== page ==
This week I wanted to post a few pictures I have taken around Nijmegen’s river expansion. As you may know, if it wasn’t for the efforts of the resourceful Dutch engineers, most of the country would by now have disappeared below the unforgiving waters of the North sea. Nijmegen is located to the east of the country, bordering Germany, and is slightly more elevated than other cities (we live above sea level!). However, in the last years the amount of water the river carries has increased, and a strategy to lower the water and avoid floods was needed. In fact, during one of my first winters here the promenade got flooded, although only by a few centimeters.
This is the goal of the project “Ruimte voor de Waal” (“Room for the Waal” -the Waal being the river). Below you can see a picture I extracted from their website, showing the final project. Basically, they opened a new avenue for the water (to the left), built a brand new bridge for cars and pedestrians (the first, starting at the bottom of the image) and created a promenade on the newly-opened area, following the ending of the second bridge you see.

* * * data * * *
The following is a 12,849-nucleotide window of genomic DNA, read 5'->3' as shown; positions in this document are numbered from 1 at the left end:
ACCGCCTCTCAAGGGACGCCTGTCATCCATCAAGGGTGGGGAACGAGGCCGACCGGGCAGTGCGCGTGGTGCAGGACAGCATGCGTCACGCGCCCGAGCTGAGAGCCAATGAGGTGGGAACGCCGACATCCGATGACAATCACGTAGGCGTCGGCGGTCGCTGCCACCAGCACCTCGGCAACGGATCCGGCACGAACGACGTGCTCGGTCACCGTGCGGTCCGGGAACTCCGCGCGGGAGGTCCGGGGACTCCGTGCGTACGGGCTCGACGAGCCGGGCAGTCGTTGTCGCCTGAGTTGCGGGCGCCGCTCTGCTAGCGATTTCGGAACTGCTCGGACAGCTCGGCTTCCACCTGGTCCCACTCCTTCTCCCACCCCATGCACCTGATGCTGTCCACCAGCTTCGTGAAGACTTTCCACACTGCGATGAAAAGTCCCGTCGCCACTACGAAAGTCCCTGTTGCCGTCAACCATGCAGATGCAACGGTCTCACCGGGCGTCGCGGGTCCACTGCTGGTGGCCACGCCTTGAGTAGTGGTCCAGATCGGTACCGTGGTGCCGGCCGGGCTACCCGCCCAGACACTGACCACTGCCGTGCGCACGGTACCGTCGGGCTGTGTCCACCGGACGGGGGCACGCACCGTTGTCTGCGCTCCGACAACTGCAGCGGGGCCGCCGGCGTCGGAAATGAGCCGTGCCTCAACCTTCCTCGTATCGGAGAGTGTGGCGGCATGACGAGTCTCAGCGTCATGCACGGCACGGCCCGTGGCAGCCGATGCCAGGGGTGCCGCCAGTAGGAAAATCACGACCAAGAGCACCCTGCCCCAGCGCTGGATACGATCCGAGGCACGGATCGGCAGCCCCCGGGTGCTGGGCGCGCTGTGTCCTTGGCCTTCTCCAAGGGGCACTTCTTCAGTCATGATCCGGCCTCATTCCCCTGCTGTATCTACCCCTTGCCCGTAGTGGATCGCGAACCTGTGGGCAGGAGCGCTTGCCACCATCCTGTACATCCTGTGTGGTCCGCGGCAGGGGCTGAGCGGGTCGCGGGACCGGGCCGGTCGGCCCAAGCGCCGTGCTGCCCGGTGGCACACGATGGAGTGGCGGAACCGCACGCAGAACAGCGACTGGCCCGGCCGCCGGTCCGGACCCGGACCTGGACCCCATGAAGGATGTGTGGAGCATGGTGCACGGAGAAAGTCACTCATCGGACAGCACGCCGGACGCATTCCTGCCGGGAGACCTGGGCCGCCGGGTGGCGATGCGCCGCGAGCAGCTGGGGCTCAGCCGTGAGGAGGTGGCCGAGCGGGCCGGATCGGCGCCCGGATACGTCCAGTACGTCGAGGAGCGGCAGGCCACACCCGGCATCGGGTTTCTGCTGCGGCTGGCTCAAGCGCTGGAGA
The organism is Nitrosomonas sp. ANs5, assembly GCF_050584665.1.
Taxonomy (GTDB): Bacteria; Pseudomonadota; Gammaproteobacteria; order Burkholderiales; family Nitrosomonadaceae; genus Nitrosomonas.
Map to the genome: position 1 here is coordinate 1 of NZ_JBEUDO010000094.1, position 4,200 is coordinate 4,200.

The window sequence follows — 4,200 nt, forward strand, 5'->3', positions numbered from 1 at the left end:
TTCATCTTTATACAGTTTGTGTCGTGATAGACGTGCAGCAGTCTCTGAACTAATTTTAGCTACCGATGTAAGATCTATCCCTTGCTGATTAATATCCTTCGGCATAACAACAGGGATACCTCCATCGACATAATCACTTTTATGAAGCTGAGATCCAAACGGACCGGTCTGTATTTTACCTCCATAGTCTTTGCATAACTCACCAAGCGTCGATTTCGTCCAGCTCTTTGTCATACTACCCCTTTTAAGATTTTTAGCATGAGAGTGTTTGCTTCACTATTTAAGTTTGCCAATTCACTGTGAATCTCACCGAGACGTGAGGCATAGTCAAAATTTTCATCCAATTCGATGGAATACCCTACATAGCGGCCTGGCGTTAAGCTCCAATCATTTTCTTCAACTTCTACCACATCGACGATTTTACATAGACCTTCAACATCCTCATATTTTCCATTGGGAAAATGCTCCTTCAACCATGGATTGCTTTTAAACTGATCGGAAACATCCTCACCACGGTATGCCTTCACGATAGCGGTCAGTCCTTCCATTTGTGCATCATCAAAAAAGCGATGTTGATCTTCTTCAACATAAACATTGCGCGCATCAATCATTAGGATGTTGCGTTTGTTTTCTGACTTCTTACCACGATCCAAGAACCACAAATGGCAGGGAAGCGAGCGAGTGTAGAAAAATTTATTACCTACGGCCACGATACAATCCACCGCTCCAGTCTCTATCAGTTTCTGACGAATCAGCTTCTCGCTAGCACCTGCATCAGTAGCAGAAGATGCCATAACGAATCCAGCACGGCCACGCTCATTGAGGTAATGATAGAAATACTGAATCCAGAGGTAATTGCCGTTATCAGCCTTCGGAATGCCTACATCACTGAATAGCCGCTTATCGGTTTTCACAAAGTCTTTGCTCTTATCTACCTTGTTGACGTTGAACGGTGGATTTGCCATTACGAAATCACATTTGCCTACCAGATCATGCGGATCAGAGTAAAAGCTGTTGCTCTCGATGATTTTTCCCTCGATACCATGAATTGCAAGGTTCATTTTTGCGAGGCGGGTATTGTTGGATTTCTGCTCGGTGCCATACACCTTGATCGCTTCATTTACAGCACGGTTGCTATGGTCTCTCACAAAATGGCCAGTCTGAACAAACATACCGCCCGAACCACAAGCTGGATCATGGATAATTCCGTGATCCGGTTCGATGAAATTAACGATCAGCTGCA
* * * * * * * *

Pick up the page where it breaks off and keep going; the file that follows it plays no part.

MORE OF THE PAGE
I had a walk there a few weeks ago with my family, on the occasion of their visit to Nijmegen, and took a few pictures that I wanted to share with you. The Dutch are famous for red bricks, irregular constructions and dangerous staircases. But in recent years, the Dutch have embraced awesome new architectural standards, perhaps as a rejection of the homogeneous concrete blocks used in the reconstruction of cities after WWII. The new architecture is modern, clean, not afraid to combine textures and innovative shapes. Although I’m the quirky kind of girl, I love the sight of cities integrating modern architecture and green areas, with the traditional old! So, Go Nijmegen!